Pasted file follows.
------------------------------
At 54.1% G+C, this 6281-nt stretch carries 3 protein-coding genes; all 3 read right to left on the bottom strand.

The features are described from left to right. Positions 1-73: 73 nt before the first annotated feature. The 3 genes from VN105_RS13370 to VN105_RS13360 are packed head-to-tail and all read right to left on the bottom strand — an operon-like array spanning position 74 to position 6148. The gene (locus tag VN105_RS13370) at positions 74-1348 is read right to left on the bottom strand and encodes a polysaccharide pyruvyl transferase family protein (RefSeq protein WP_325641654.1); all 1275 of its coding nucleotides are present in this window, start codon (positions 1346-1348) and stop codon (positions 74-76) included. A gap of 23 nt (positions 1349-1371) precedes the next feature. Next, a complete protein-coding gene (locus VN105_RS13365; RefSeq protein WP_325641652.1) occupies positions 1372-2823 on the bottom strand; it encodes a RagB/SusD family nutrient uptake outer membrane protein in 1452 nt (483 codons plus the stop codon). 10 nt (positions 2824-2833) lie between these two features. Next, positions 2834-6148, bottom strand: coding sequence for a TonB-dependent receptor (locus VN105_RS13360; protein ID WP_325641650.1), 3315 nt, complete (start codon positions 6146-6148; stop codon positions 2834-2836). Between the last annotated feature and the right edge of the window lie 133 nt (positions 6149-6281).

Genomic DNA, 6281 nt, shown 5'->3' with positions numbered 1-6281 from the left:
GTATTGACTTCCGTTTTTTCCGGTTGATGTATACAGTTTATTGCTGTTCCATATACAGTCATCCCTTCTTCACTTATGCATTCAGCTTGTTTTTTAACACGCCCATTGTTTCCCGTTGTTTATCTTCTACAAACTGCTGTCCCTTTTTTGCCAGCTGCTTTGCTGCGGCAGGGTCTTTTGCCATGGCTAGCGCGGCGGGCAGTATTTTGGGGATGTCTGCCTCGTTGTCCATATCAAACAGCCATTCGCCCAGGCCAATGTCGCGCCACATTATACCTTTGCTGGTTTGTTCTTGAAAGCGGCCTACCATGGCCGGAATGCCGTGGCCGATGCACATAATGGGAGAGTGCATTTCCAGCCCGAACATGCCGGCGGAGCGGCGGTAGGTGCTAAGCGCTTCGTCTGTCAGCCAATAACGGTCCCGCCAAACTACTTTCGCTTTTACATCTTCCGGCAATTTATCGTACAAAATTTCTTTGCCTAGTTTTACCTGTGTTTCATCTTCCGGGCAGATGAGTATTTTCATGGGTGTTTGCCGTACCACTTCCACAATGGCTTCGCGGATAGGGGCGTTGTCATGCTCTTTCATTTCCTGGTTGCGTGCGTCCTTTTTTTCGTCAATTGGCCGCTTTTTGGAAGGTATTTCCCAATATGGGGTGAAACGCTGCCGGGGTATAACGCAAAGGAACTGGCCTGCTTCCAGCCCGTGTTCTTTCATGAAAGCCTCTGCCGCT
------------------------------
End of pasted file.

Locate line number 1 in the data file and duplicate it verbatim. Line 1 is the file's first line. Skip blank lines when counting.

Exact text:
At 54.1% G+C, this 6281-nt stretch carries 3 protein-coding genes; all 3 read right to left on the bottom strand.